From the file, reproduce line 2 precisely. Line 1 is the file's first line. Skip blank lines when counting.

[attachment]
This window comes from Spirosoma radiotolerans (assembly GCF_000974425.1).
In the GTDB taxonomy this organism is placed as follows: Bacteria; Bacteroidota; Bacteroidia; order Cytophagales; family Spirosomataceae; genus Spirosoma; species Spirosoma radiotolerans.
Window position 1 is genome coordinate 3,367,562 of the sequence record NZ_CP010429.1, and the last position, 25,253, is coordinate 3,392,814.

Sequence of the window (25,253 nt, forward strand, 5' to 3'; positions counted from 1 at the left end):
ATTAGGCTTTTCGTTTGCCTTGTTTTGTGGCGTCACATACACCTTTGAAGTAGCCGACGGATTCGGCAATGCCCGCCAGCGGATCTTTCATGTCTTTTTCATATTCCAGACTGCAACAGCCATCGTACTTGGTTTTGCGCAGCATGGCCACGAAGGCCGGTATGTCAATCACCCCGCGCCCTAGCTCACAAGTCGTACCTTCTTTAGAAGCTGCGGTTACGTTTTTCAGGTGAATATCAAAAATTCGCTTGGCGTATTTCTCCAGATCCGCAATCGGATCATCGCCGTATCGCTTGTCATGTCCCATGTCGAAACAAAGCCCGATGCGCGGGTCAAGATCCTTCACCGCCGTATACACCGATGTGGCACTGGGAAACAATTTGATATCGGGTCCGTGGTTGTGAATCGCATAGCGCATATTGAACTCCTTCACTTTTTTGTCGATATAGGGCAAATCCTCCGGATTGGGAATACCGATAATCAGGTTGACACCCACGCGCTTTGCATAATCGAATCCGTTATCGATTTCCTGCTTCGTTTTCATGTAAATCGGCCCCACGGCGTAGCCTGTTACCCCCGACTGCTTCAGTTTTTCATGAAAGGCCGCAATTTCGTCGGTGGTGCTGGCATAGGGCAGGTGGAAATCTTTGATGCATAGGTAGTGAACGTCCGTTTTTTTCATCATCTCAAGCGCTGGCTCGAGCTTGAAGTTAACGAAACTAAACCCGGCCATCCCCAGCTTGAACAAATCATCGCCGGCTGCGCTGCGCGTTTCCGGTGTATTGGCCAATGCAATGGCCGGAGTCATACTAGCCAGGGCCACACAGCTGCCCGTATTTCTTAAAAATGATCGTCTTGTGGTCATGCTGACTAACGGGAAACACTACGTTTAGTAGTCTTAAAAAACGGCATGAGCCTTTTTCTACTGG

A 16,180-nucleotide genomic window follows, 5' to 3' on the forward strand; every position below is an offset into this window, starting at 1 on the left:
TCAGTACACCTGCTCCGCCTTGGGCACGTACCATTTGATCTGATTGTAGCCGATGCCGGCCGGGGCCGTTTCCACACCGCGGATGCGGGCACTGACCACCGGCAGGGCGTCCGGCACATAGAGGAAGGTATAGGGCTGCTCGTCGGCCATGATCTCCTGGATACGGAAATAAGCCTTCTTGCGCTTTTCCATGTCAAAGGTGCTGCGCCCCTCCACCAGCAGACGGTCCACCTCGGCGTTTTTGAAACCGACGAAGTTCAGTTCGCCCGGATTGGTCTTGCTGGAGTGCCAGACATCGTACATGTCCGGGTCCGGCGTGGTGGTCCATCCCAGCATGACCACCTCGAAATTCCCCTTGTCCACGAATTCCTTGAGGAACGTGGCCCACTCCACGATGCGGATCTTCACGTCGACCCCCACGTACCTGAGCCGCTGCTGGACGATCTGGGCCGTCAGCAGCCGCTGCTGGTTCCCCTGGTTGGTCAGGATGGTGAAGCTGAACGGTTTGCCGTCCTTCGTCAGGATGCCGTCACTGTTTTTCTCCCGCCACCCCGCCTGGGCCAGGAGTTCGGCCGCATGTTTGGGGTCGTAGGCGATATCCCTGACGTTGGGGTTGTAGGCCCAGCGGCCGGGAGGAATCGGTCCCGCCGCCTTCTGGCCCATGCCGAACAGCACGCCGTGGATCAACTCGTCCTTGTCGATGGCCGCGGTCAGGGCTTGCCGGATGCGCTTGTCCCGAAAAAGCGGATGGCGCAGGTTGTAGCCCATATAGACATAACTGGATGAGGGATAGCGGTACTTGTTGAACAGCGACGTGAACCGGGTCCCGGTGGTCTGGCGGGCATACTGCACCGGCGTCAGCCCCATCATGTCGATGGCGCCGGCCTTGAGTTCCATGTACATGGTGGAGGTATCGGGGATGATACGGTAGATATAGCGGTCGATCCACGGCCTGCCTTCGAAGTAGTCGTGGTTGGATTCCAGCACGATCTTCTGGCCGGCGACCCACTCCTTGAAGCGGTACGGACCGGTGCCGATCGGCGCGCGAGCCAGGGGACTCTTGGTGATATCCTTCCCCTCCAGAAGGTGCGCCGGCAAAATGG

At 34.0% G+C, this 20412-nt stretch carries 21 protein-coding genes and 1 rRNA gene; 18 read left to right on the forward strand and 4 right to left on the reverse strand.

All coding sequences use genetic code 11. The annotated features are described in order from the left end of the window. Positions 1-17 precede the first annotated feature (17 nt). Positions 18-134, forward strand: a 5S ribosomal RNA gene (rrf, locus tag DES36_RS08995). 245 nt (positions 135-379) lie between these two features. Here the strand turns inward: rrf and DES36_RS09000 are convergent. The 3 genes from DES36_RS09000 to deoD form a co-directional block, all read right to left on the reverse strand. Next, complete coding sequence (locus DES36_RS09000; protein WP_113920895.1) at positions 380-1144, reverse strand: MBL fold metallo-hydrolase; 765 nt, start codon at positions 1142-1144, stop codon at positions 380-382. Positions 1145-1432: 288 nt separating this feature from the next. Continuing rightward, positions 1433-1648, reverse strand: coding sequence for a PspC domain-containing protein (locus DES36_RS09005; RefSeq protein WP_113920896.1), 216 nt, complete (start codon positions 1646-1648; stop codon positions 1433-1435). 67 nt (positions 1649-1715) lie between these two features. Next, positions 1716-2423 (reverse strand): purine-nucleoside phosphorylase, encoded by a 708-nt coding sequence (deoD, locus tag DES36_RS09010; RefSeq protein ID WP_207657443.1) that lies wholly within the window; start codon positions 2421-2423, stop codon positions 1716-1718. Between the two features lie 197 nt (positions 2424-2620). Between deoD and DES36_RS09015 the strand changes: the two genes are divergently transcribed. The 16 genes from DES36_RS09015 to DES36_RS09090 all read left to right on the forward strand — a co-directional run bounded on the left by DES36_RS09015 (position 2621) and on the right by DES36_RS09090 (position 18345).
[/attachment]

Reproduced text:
In the GTDB taxonomy this organism is placed as follows: Bacteria; Bacteroidota; Bacteroidia; order Cytophagales; family Spirosomataceae; genus Spirosoma; species Spirosoma radiotolerans.